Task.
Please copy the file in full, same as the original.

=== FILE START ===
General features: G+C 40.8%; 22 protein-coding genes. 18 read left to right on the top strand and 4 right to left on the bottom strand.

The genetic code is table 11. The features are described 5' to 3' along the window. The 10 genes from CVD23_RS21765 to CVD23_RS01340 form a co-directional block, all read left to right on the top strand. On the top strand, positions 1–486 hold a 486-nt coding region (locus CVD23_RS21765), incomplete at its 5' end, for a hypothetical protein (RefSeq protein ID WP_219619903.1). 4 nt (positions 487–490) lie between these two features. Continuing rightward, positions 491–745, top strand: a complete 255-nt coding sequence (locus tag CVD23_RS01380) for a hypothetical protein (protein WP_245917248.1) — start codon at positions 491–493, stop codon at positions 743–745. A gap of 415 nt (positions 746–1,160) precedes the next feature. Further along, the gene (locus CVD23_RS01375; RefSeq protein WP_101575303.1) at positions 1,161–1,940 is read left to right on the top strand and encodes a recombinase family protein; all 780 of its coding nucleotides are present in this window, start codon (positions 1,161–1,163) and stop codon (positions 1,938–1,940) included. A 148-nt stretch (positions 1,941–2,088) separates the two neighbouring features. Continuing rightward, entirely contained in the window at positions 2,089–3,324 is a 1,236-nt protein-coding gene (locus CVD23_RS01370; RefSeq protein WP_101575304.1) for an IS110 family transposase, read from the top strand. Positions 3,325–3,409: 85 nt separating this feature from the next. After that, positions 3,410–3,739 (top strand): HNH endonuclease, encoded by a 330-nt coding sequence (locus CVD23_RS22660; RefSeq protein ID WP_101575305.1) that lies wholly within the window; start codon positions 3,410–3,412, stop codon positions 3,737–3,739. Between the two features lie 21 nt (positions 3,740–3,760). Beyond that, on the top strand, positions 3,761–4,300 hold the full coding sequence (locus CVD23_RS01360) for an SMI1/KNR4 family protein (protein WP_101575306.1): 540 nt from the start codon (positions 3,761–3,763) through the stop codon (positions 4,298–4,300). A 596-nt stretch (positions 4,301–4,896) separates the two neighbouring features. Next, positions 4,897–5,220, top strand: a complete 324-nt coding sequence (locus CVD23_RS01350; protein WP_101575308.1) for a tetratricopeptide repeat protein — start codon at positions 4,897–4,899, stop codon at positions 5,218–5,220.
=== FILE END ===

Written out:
General features: G+C 40.8%; 22 protein-coding genes. 18 read left to right on the top strand and 4 right to left on the bottom strand.

The genetic code is table 11. The features are described 5' to 3' along the window. The 10 genes from CVD23_RS21765 to CVD23_RS01340 form a co-directional block, all read left to right on the top strand. On the top strand, positions 1–486 hold a 486-nt coding region (locus CVD23_RS21765), incomplete at its 5' end, for a hypothetical protein (RefSeq protein ID WP_219619903.1). 4 nt (positions 487–490) lie between these two features. Continuing rightward, positions 491–745, top strand: a complete 255-nt coding sequence (locus tag CVD23_RS01380) for a hypothetical protein (protein WP_245917248.1) — start codon at positions 491–493, stop codon at positions 743–745. A gap of 415 nt (positions 746–1,160) precedes the next feature. Further along, the gene (locus CVD23_RS01375; RefSeq protein WP_101575303.1) at positions 1,161–1,940 is read left to right on the top strand and encodes a recombinase family protein; all 780 of its coding nucleotides are present in this window, start codon (positions 1,161–1,163) and stop codon (positions 1,938–1,940) included. A 148-nt stretch (positions 1,941–2,088) separates the two neighbouring features. Continuing rightward, entirely contained in the window at positions 2,089–3,324 is a 1,236-nt protein-coding gene (locus CVD23_RS01370; RefSeq protein WP_101575304.1) for an IS110 family transposase, read from the top strand. Positions 3,325–3,409: 85 nt separating this feature from the next. After that, positions 3,410–3,739 (top strand): HNH endonuclease, encoded by a 330-nt coding sequence (locus CVD23_RS22660; RefSeq protein ID WP_101575305.1) that lies wholly within the window; start codon positions 3,410–3,412, stop codon positions 3,737–3,739. Between the two features lie 21 nt (positions 3,740–3,760). Beyond that, on the top strand, positions 3,761–4,300 hold the full coding sequence (locus CVD23_RS01360) for an SMI1/KNR4 family protein (protein WP_101575306.1): 540 nt from the start codon (positions 3,761–3,763) through the stop codon (positions 4,298–4,300). A 596-nt stretch (positions 4,301–4,896) separates the two neighbouring features. Next, positions 4,897–5,220, top strand: a complete 324-nt coding sequence (locus CVD23_RS01350; protein WP_101575308.1) for a tetratricopeptide repeat protein — start codon at positions 4,897–4,899, stop codon at positions 5,218–5,220.